It’s clear that there is no set path to becoming a Librarian. Many Librarians will have started out with careers in other fields and ‘side stepped’ over into Librarianship. Others will have begun with an internship or as a Library Assistant following their undergraduate degree in order to get their foot in the door. So what does it take to build a successful library team? If the backgrounds of Librarians are so diverse, is there actually a formula for a successful team? Or is it all guess work?
The key theme of note here is diversity of experience. Whilst, like all roles, there are certain hard skills that Librarians need to possess, these can be learnt through formal training. Soft skills, on the other hand, come from prior experience. A more diverse background would suggest a more diverse set of soft skills to build a stronger, more successful library team.
A recent UK library Twitter chat posed the question “For those who career-changed into librarianship, what jobs did you use to do?”. The variety in the responses were wonderful to see, and reflected the depth of experience in the library profession.
Firstly, a library team must be agile. They must be able to step beyond lateral thinking to think outside the box and problem solve in many different directions. The library is an incredibly dynamic environment within which to work with constantly moving and changing parts. Often, you will be operating with limited resources and insufficient time but still the pressure is there to get the job done, and get it done well.
@uklibchat managed hostels for young homeless/ex-offenders.— Alan Wylie (@wylie_alan) March 17, 2017
With experience managing hostels for homeless people, on what is typically limited time and a tight budget, Alan Wylier will have become adept at problem solving and agile thinking. Something that he can incorporate into his new team in the library. This is just one example of the many ways that Librarians can become agile workers through their prior experience.
So we know teams must be agile. As a consequence of this, they must be able to prioritise multiple projects and tasks to determine what must be the primary focus. Each day a Librarian will be asked a million and one questions from all directions - from frustrated lawyers needing speedy answers to reference questions, to team training sessions and plenty more. It’s key that the library team be comfortable in making quick and confident decisions.
@uklibchat Ran a pub!— Jess Haigh (@BookElfLeeds) March 17, 2017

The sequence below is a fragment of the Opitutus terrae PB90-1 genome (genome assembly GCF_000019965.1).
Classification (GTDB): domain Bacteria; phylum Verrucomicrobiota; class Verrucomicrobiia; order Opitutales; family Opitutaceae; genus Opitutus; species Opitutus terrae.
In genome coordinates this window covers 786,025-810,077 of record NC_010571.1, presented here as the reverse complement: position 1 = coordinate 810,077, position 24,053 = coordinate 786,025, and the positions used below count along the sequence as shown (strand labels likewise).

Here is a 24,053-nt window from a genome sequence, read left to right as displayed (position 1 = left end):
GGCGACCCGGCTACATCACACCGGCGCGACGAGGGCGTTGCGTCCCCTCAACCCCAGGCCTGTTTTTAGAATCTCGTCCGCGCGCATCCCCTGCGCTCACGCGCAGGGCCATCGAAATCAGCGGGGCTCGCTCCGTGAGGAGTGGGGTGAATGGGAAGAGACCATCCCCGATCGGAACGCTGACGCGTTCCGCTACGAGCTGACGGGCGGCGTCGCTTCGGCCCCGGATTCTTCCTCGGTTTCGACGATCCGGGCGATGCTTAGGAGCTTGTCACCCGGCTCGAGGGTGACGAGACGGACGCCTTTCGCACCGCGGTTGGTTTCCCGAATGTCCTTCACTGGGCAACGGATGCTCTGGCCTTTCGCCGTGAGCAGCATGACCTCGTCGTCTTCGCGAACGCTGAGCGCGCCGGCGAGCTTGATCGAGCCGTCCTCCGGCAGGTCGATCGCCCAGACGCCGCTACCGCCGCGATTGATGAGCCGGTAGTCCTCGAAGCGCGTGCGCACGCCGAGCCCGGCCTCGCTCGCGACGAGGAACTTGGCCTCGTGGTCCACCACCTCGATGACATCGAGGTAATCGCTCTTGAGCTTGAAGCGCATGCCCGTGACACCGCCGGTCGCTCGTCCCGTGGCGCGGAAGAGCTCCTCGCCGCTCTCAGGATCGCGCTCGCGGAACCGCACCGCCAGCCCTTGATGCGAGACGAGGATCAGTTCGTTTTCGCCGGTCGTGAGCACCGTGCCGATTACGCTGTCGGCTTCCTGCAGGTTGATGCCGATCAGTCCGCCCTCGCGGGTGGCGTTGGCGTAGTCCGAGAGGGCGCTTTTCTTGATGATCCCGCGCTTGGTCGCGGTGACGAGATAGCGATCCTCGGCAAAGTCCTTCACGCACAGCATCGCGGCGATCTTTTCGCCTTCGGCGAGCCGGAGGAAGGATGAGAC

What better way to practice prioritisation than running a pub? A taxing job with long hours and many demands on your time means that assessing priorities isn’t just key, it’s second nature.
Often Librarians will be conducting detailed and intricate work that will require them and their team to have a strong attention to detail. They must be able to remain focussed at all times, not letting that one nugget of data or content slip through the cracks. Errors are simply unquestionable.
A subeditor needs to pay attention to detail. They need to spot errors before articles are published and then make them stand out when they’re live. These are excellent skills for S Lawler to bring over into Librarianship.
Fourthly, your library team must be adept at communicating to a range of audiences. They must be just as skilled at conversing with the c-suite as they are training new associates. They need to know what must be said in order to get their audience to stand up and listen, and to get their message across.
@uklibchat I trained to be a teacher before switching to the world of libraries!— Suzanne Coleman (@_SuzColeman) March 17, 2017
Through her role as a teacher, Suzanne Coleman will have experienced communication with both a young audience through her students and more senior staff members will fellow colleagues. She will have become adept at communicating ideas across audiences and generations.
Alongside the soft skills above, a successful library team will also need to have been trained appropriately. They will need to know how information is organised, and how best to display it in a way that resonates with the intended audience.
The team must know how to promote the information they are curating, to ensure it has the maximum possible reach with its consumers. The services available must be made obvious and accessible to end users, and it is the library team who have primary responsibility for this.
The value of information and its impact upon people’s lives must be clear to all library team members in order to be successful. To reach true potential in your work it is imperative that you are motivated appropriately, and in this case it is best to have a passion for knowledge and information driving you and your team on to success.
What do you think it takes to build a successful library team? We’d love to hear!